. . . and, it’s back to bad news, judging by this article in today’s SF Chronicle:
State shares rock bottom in U.S. reading scores
California remained at the bottom of the barrel in national test scores for reading, sharing last place with Louisiana, Arizona, New Mexico and Washington, D.C., according to the Nation’s Report Card released Wednesday.
. . .
In California, 54 percent of fourth-grade students and 64 percent of eighth-grade students tested in early 2009 scored at or above the basic reading level, a measure indicating a partial mastery of grade-level content. Nationally, 66 percent of fourth-graders and 74 percent of eighth-graders scored at basic or above levels.
Given California’s size and diverse student population along with the relatively low amount of money spent per child on education, the state’s scores aren’t as bad as they appear, said David Gordon, Sacramento County schools superintendent and member of the National Assessment Governing Board.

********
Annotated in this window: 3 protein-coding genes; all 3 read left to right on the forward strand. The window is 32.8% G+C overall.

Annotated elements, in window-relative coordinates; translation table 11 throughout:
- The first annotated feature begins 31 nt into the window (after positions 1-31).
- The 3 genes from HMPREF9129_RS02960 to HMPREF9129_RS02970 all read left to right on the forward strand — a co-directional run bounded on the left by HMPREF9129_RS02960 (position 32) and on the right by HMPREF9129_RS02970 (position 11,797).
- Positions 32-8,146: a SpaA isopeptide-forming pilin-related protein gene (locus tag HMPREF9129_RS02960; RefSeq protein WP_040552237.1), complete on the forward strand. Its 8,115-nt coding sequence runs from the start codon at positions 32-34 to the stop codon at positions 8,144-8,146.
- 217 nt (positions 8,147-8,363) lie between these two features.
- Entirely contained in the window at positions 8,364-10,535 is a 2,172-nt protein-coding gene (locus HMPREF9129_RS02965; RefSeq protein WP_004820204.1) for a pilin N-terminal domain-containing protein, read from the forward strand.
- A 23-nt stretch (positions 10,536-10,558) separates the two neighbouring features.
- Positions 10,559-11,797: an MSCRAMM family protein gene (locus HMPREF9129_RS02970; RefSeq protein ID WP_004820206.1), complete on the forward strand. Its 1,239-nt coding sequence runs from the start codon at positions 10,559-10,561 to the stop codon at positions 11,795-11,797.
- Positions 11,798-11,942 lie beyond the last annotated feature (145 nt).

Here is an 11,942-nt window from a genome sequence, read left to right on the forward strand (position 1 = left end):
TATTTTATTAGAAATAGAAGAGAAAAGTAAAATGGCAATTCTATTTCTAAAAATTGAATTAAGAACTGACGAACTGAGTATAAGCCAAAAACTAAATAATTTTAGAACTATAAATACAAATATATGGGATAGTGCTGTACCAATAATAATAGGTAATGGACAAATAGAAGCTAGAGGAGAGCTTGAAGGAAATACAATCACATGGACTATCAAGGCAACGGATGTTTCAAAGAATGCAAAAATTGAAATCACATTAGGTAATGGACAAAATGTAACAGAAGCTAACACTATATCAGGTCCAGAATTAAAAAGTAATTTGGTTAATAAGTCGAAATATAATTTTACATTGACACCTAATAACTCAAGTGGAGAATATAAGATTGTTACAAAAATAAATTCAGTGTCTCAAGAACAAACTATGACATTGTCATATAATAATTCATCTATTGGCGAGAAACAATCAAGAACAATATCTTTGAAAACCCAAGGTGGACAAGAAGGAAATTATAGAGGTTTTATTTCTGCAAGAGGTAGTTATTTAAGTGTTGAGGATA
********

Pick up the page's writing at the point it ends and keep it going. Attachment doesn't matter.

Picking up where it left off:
“It’s not really helpful to compare California to most of these other states,” he said. “The level of investment we’re making in our school system is really shameful.”
California spends about $8,000 per student. New Jersey and New York spend about twice as much and score among the top states.
“I think given its circumstances, I would say California is holding its own,” Gordon said. “It’s hard to expect a lot more.